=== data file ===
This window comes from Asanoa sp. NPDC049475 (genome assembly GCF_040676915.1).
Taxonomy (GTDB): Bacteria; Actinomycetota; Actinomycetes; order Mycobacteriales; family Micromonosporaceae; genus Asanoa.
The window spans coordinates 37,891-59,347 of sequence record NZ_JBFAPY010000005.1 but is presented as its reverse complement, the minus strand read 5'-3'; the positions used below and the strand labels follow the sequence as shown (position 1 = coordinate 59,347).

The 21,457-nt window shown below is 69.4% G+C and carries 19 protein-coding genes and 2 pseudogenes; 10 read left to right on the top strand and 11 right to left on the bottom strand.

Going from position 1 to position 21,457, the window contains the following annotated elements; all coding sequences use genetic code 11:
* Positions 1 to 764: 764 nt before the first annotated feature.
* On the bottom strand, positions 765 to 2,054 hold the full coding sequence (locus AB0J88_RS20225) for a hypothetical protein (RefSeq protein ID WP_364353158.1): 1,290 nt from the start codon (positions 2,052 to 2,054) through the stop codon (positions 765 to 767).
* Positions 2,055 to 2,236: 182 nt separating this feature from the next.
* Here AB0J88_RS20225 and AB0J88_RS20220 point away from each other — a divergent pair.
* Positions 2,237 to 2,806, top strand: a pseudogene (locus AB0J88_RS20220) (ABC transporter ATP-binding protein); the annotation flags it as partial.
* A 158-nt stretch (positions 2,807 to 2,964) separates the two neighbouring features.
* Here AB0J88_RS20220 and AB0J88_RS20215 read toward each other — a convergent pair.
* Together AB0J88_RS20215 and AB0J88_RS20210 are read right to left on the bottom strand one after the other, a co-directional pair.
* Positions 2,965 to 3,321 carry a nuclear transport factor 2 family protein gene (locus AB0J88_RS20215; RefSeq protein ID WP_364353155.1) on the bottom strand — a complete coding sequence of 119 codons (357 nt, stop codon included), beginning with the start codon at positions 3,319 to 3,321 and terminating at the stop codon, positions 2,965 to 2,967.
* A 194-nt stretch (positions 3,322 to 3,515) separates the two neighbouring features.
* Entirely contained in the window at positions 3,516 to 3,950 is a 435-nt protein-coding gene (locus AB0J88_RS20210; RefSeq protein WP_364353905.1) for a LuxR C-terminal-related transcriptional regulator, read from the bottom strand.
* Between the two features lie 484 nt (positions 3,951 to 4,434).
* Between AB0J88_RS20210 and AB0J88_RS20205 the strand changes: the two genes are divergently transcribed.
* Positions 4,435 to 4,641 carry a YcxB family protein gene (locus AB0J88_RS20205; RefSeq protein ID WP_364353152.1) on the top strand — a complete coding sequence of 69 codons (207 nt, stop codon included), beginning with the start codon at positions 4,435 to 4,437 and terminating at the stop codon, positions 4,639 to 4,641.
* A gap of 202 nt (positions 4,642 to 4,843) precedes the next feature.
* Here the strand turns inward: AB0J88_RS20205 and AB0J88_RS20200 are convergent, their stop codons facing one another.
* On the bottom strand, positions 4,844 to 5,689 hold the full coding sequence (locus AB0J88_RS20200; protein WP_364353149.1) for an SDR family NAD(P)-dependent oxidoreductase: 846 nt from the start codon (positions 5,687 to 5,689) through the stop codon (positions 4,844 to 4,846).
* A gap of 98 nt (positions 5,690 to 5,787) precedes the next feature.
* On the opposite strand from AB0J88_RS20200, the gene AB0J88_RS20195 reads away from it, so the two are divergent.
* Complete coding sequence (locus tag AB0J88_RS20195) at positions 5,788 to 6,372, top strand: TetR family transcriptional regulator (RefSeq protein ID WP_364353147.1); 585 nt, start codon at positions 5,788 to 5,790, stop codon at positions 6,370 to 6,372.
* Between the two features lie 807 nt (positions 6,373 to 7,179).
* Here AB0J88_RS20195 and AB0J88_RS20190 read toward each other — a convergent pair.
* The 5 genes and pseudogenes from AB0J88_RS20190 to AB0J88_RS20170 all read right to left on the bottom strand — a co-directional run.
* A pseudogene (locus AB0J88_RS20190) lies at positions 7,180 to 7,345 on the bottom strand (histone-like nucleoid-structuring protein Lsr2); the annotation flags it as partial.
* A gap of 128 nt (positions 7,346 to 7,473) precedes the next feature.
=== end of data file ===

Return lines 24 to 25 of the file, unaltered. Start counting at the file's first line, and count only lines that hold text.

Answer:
* On the opposite strand from AB0J88_RS20200, the gene AB0J88_RS20195 reads away from it, so the two are divergent.
* Complete coding sequence (locus tag AB0J88_RS20195) at positions 5,788 to 6,372, top strand: TetR family transcriptional regulator (RefSeq protein ID WP_364353147.1); 585 nt, start codon at positions 5,788 to 5,790, stop codon at positions 6,370 to 6,372.